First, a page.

Baby Harris

Baby Harris

Wednesday, May 11, 2011

The Neconservative Takeover of Canadian Toryism: Introduction

A TROUBLING ALLIANCE: The Neconservative Takeover of Canadian Toryism

In May of 1996, Ezra Levant and right-wing journalist David Frum; held a Winds of Change conference in Calgary, with the purpose of getting together Jean Charest, the new leader of the Progressive Conservative Party, and Preston Manning, leader of the Reform Party.

The goal, according to Frum, was to discuss the prospects of a merger between the two parties. He believed that a vigorous airing of views behind closed doors, would help to develop a common agenda, and create the momentum that was needed to unite the right.

The conference turned out to be both more and less than expected. In terms of bridging the differences between the parties of Preston Manning and Jean Charest, the conference made little headway. The conference did endorse a move that had been underway for some time to field a single Reform-Progressive Conservative candidate in the federal riding of Brant. But the chasm in terms of the egos and pride of the leaders; the different attitudes that the parties have towards populist initiatives; Reform's origins in western alienation, Social Credit, and religious fundamentalism; and the fact that Reform emerged in part as an angry protest against the policies of a Progressive Conservative government made a rapprochement unlikely. The conference also revealed deep divisions between so-called fiscal conservatives who wanted a smaller role for the state and a climate that would foster business growth and social conservatives who wanted greater state involvement in legislating morality whether on abortion, criminal justice, or "family" values. (1)

Ernest Manning, former Social Credit premier of Alberta, and Preston Manning's father; had unsuccessfully attempted such a merger three decades before, but the neoconservative movement now had the media to manipulate public opinion, and an extremely weakened national PC Party.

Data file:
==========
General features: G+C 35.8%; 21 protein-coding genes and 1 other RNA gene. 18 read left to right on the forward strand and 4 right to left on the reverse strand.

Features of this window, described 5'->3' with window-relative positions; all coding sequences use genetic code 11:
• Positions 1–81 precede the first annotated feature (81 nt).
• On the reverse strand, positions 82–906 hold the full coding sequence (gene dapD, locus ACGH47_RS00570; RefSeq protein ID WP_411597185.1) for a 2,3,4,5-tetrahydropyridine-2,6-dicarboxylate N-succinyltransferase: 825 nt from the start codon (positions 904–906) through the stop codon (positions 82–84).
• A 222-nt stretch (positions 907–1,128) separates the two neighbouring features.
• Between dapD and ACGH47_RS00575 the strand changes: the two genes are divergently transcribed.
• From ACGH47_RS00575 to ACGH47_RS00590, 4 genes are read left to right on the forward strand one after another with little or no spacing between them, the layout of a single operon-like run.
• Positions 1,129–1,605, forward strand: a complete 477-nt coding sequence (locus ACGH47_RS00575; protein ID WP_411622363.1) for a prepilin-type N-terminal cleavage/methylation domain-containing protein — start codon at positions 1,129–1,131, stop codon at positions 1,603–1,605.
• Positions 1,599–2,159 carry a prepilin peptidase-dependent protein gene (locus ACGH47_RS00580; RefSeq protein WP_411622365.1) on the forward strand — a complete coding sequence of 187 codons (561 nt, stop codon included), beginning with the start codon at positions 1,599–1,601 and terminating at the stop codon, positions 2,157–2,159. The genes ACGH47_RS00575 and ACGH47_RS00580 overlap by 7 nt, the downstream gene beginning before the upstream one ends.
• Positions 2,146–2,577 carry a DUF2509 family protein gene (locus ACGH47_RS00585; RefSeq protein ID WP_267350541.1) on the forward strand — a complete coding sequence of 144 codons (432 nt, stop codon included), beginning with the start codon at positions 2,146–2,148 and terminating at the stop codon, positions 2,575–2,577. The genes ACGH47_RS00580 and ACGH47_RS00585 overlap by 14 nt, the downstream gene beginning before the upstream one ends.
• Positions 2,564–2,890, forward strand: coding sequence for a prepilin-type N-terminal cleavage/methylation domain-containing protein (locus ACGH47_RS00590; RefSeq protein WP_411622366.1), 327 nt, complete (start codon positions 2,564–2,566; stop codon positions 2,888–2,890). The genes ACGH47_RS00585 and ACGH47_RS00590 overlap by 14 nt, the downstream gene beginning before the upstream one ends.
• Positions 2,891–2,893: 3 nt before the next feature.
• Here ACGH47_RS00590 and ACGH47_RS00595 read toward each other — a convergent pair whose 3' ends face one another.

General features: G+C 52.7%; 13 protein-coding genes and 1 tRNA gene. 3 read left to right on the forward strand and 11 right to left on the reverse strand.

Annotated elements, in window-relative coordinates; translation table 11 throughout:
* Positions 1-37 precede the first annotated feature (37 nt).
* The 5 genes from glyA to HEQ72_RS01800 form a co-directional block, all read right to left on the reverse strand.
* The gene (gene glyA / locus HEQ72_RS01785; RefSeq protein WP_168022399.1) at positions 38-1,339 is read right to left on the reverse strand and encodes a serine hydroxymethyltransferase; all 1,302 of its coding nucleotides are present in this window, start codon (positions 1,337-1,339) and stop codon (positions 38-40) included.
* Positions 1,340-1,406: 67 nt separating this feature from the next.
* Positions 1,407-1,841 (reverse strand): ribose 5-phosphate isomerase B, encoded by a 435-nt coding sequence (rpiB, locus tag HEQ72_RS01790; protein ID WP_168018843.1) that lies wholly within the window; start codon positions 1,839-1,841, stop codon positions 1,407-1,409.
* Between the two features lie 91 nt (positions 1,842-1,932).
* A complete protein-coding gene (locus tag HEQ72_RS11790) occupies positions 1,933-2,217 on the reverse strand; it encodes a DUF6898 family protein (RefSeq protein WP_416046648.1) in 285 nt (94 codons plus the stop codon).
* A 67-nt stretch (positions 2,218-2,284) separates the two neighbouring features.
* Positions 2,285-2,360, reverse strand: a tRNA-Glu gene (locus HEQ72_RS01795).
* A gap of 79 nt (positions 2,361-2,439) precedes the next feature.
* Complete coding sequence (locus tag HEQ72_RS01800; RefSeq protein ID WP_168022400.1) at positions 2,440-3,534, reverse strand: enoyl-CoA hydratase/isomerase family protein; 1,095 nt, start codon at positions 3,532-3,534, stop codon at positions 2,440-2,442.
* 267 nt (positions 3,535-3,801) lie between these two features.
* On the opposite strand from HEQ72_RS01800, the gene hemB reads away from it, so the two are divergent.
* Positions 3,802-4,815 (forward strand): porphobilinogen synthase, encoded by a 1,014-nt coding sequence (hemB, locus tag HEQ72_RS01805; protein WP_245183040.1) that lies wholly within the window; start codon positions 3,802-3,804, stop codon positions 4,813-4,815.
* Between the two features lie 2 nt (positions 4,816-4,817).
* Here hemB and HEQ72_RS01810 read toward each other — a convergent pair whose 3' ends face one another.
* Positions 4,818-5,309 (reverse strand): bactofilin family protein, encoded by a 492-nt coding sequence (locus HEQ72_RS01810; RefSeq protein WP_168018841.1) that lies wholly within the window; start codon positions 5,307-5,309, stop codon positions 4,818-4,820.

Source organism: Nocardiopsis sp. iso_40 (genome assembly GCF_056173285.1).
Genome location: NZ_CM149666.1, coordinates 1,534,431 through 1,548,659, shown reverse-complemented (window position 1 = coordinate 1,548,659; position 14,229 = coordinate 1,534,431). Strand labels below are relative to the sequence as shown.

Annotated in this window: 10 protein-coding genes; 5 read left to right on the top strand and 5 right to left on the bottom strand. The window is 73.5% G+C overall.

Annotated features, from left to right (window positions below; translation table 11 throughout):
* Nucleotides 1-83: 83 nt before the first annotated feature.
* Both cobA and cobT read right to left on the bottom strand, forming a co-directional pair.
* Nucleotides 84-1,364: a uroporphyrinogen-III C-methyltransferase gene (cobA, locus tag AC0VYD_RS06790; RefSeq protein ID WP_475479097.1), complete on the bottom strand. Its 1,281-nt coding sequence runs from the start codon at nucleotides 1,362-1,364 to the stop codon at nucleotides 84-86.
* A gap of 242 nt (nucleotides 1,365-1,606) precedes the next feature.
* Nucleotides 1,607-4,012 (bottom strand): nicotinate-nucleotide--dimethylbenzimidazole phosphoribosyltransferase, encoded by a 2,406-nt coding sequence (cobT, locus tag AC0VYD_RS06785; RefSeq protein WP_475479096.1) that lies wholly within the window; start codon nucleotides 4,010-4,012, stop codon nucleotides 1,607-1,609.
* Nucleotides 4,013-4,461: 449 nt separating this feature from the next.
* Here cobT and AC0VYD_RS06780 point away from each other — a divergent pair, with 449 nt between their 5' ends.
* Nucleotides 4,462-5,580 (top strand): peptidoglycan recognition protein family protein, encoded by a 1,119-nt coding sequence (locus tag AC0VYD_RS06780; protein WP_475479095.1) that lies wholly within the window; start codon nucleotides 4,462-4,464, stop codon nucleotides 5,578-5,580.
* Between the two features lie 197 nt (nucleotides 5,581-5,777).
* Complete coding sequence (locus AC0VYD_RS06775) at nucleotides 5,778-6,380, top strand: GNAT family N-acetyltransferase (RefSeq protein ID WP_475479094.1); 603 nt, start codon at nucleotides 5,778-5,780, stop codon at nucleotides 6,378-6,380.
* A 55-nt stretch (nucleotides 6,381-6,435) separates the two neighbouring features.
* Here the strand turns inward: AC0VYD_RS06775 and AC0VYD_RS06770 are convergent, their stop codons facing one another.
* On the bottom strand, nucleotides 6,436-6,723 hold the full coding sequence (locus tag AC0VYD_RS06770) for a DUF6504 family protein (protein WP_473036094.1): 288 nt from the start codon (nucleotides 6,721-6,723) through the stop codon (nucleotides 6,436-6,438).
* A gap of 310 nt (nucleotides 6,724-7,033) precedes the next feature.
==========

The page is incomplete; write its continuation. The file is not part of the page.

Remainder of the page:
The Winds of Change conference occurred at a time of both political crisis and rising influence for the right in Canada. On one hand, the Reform and Progressive Conservative parties continue to battle each other for supremacy on the right, splintering the vote. The conference did little if anything to alleviate the problem. On the other hand, the entire agenda of Canadian politics has been influenced by an intellectual climate that is shaped more and more by right-wing journalism. (1)
The executive of the Progressive Conservative party suggested that their members stay away, preferring instead to try to rebuild. Charest attended but nixed any talks of a merger.

However, one speech made at the conference, paved the way for the creation of a party of the right, based on neoconservative principles, already being implemented South of the border. The speaker was Stephen Harper, then a Reform MP, and soon to be president of the right-wing advocacy group, the National Citizens Coalition.

He laid out a plan to build a party "around three main elements: populist reformers, strongest in the West but also present in rural Ontario; traditional Tories, strong in Ontario and Atlantic Canada; and francophone nationalists in Quebec." (2)

Harper detested Red Tories, whom he referred to as 'Pink Liberals', and called the term 'Progressive Conservatism', an oxymoron.

He needed to dig into the conservative base that had rejected the modernization of the party. Whose values fell in line with Reform Party values. And an alliance with the Bloc, was not out of the question.
The Bloc Quebecois is strongest in rural Quebec, among voters who would not be out of place in Red Deer, except that they speak French rather than English. They are nationalist for much the same reason that Albertans are populist -- they care about their local identity and the culture that nourishes it, and they see the federal government as a threat to their way of life. (3)
And while it thought difficult to draw votes away from the Bloc, there was another way to assure cooperation:
...the "alliance" of centre-right parties might require — to finally surmount the Liberal seat count in the House of Commons — an arrangement to be negotiated with the Bloc Quebecois to secure that party's support in Parliament. (4)

Quebec votes have proven to be more fluid than originally thought, as seen with the NDP surge this last election. But can it hold?

The Conservatives will now do everything necessary to take these seats away from the NDP without risking a return of Bloc Quebecois.

But this small book deals with history of the Alliance Party, it's impact on Canadian Conservatism, and the heavy influence of the American right, that contributed so much to it's success.


1. The Winds of Right-wing Change in Canadian Journalism, By David Taras (University of Calgary), Canadian Journal of Communication, Vol 21, No 4, 1996